I just can't accept that the only way provided for us to discern right from wrong is a feeling that can be experienced whether we are right or wrong. Certainly there could be a better way than this.

tatabug said...

But what if there is no modern-day revelation? In this case all you would have is the Bible.

If that were the case and there was no modern-day revelation, then how would I know the Bible is true? Because someone said so? Because the Bible is old and has been around a long time? Because millions or more accept it as God's words. What about the Quran? Couldn't those same arguments be used for it?

Truth should be able to pass the Bible test even if it is new.

That is assuming that all truth is contained in the Bible. That is a foolish assumption. Even the Bible itself makes references to books and prophets whose writings are not contained in it. Who's to say for sure that they don't contain some valuable truths not contained elsewhere in the existing Bible? None of the translations were done by prophetic means either. That leaves more possibility for error. That the Bible contains errors is a concept not only supported within the Church but by non-members as well.

I don't like the term "trump" because it means all things previous should be thrown out. I just can't accept that as a sound philosophy.

It doesn't mean that all things previous should be thrown out, unless all those things previous are related. It means that any particular prophecy or doctrine can be over-ridden by a more current prophecy. If Moses prophesied that the Sabbath day was from Friday evening to Saturday evening, and then Paul, as a prophet with authority, comes along and changes it to Sunday, then by his authority as a prophet of God, he has just trumped the previous revelation on the Sabbath. Ezra Taft Benson said, "We should never set up the dead prophets against the living prophets, for the living prophets always take precedence." However, when the prophet makes new revelation, it is declared as revelation from God, it has to be accepted by the twelve, and has to be sustained by the body of the Church in order for it to be binding. That is how all revealed doctrine has been issued in the Church from the beginning. It's not as though the prophet can just have free reign.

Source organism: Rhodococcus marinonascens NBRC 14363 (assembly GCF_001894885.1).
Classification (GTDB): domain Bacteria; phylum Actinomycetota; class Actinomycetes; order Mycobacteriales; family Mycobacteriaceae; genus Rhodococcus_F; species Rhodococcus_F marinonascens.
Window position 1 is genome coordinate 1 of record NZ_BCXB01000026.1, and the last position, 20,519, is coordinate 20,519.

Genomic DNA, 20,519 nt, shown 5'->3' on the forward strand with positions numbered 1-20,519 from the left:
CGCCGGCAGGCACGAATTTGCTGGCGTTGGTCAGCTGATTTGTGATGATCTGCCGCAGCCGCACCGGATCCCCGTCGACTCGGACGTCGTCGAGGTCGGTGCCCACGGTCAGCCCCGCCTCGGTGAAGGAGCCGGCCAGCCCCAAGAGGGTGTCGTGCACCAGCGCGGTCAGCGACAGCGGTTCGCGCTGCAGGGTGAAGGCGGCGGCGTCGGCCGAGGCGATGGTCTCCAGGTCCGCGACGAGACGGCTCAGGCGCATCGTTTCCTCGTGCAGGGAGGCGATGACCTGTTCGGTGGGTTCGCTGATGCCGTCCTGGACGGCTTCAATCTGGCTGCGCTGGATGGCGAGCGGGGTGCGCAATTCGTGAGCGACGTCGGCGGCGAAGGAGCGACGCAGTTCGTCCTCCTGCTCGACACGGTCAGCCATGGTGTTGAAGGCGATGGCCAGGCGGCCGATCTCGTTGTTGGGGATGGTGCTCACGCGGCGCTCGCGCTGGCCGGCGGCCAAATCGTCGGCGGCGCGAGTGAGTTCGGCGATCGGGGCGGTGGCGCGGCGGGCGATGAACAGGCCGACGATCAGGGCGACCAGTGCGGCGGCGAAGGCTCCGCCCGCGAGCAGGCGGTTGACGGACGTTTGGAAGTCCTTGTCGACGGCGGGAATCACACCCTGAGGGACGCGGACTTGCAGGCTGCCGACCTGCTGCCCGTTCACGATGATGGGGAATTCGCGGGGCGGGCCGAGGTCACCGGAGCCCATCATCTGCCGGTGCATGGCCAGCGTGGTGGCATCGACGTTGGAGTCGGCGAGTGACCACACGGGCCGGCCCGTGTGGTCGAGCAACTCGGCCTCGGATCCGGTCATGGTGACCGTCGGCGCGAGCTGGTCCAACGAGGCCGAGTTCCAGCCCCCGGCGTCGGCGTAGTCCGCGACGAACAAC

That warm feeling you refer to is not the only thing we are expected to go by. We start by learning and studying, then we pray and ask if those things that we have studied are true. Do you not recall that that is the process by which Joseph received many, if not all the prophecies he received. He would study the Bible and questions would arise in his mind, and he would ask God about those things, opening the door for revelation. The process is think first, do all you can on your own, then ask God for help in understanding and confirming what you have learned. It is a very effective teaching process and one I use on my children as much as possible.

I just can't accept that the only way provided for us to discern right from wrong is a feeling that can be experienced whether we are right or wrong.

The problem is that if we listen to other people say that they received confirmation of the truth of some matter, which we know can't be true because it contradicts with what we have receieved confirmation of, and we trust that they know whereof they speak and begin to doubt our own feelings and believe they are misguided or conjured up by our own desires. Another problem comes when we don't have a clear understanding of the difference between mere feelings and the Spirit. Anyway, the Bible is replete with examples of the Holy Ghost, prophecy, revelation, the Spirit of prophecy, etc. If the Bible is the "gold standard," then whether you like the concept of revelation through the Spirit or not, it is, without doubt, a Biblical principle that is necessary for us to utilize.